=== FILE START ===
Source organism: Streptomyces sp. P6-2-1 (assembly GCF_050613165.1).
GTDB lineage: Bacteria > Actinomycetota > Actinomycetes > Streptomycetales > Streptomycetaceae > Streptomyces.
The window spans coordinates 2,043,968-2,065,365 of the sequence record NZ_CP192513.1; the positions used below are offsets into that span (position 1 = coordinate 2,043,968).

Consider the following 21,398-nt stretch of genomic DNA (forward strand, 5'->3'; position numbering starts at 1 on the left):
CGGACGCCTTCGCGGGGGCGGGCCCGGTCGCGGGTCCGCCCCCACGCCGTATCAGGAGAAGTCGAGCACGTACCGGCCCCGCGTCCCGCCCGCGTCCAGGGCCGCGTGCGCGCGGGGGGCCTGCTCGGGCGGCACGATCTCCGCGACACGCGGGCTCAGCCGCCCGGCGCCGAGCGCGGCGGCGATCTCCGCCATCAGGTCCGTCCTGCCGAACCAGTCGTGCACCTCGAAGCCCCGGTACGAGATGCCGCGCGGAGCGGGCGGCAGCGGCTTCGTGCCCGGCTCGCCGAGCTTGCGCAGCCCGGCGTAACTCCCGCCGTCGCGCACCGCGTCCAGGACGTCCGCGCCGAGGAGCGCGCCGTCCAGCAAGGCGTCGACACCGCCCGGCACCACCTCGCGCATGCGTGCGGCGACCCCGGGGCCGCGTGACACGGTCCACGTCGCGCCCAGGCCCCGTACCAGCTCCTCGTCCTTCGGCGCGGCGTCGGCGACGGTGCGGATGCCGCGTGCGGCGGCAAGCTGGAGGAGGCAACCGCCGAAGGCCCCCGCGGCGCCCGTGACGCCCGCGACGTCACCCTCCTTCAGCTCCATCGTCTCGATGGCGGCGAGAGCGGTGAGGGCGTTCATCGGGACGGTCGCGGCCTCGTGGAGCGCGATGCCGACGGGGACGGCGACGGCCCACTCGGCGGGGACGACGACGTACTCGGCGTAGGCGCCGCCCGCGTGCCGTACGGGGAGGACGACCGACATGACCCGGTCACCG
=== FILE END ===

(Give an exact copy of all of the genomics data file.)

Source organism: Streptomyces sp. P6-2-1 (assembly GCF_050613165.1).
GTDB lineage: Bacteria > Actinomycetota > Actinomycetes > Streptomycetales > Streptomycetaceae > Streptomyces.
The window spans coordinates 2,043,968-2,065,365 of the sequence record NZ_CP192513.1; the positions used below are offsets into that span (position 1 = coordinate 2,043,968).

Consider the following 21,398-nt stretch of genomic DNA (forward strand, 5'->3'; position numbering starts at 1 on the left):
CGGACGCCTTCGCGGGGGCGGGCCCGGTCGCGGGTCCGCCCCCACGCCGTATCAGGAGAAGTCGAGCACGTACCGGCCCCGCGTCCCGCCCGCGTCCAGGGCCGCGTGCGCGCGGGGGGCCTGCTCGGGCGGCACGATCTCCGCGACACGCGGGCTCAGCCGCCCGGCGCCGAGCGCGGCGGCGATCTCCGCCATCAGGTCCGTCCTGCCGAACCAGTCGTGCACCTCGAAGCCCCGGTACGAGATGCCGCGCGGAGCGGGCGGCAGCGGCTTCGTGCCCGGCTCGCCGAGCTTGCGCAGCCCGGCGTAACTCCCGCCGTCGCGCACCGCGTCCAGGACGTCCGCGCCGAGGAGCGCGCCGTCCAGCAAGGCGTCGACACCGCCCGGCACCACCTCGCGCATGCGTGCGGCGACCCCGGGGCCGCGTGACACGGTCCACGTCGCGCCCAGGCCCCGTACCAGCTCCTCGTCCTTCGGCGCGGCGTCGGCGACGGTGCGGATGCCGCGTGCGGCGGCAAGCTGGAGGAGGCAACCGCCGAAGGCCCCCGCGGCGCCCGTGACGCCCGCGACGTCACCCTCCTTCAGCTCCATCGTCTCGATGGCGGCGAGAGCGGTGAGGGCGTTCATCGGGACGGTCGCGGCCTCGTGGAGCGCGATGCCGACGGGGACGGCGACGGCCCACTCGGCGGGGACGACGACGTACTCGGCGTAGGCGCCGCCCGCGTGCCGTACGGGGAGGACGACCGACATGACCCGGTCACCG